Overview

The general approach to implementation of the swap policy algorithms has been discussed above. The following sections focus on the interaction of the swap policy functions and procedures and describe their implementation in detail. Figure 18-11 shows a code flow diagram listing the most important methods and illustrating how they are interlinked.

Direct page reclaim

try_to_free_pages

shrink

_zones|

Swap Daemons (one instance per NUMA node)

kswapd kswapd kswapd balance_pgdat balance_pgdat balance_pgdat shrink zone shrink_active_list shrink_inactive_list shrink_page_list

Figure 18-11: ''Big picture'' of the page reclaim implementation. Note that the figure is not a proper code flow diagram but just displays the most important functions.

The diagram is another refinement of the overview shown in Figure 18-7. Page reclaim is triggered at two points, as shown in the figure:

1. try_to_free_pages is invoked if the kernel detects an acute shortage of memory during an operation. It checks all pages in the current memory zone and frees those least frequently needed.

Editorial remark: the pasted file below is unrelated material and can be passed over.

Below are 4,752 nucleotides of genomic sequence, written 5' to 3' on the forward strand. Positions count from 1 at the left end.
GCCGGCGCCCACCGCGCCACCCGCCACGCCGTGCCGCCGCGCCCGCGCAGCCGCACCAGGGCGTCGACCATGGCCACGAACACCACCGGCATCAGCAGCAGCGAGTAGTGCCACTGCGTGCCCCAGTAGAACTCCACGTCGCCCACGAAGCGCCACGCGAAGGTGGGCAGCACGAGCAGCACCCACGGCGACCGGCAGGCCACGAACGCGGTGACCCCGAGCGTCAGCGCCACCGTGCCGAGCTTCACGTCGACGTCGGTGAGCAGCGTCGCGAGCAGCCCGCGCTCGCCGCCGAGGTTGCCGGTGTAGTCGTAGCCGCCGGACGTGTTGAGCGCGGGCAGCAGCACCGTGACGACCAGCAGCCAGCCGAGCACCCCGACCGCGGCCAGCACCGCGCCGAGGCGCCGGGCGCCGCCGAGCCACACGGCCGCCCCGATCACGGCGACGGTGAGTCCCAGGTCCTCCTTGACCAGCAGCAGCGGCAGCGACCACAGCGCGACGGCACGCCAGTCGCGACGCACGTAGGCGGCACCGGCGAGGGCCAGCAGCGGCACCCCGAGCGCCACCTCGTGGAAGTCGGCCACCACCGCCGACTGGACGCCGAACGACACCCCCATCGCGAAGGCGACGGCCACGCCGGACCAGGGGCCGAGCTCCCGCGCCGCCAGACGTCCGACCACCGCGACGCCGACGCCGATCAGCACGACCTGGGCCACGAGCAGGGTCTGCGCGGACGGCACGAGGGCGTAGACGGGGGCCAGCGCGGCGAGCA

2. A background daemon named kswapd checks memory utilization at regular intervals and detects impending memory shortage. It can be used to swap out pages as a preventive measure before the kernel discovers in the course of another operation that it does not have enough memory.

On NUMA machines, which do not share memory uniformly over all processors (see Chapter 3), there is a separate kswapd daemon for each NUMA zone. Each daemon is responsible for all memory zones in a NUMA zone.

On non-NUMA systems, there is just one instance of kswapd, which is responsible for all main memory zones (non-NUMA zones). Recall that, for instance, IA-32 can have up to three zones — ISA-DMA, normal memory, and high memory.

The paths of the two versions merge very quickly in the shrink_zone function. The remaining code of the page reclaim subsystem is identical for both options.

Once the number of pages to be swapped out in order to provide the system with fresh memory has been determined — using algorithms designed to deal with acute memory shortage in try_to_free_pages and to regularly check memory utilization in the kswap daemon — the kernel must still decide which specific pages are to be swapped out (and ultimately pass these from the policy part of the code to the kernel routines responsible for writing the pages back to their backing store and adapting the page table entries).

Recall from Chapter 3.2.1 that the kernel tries to categorize pages into two LRU lists: one for active pages, and one for inactive pages. These lists are managed per memory zone:

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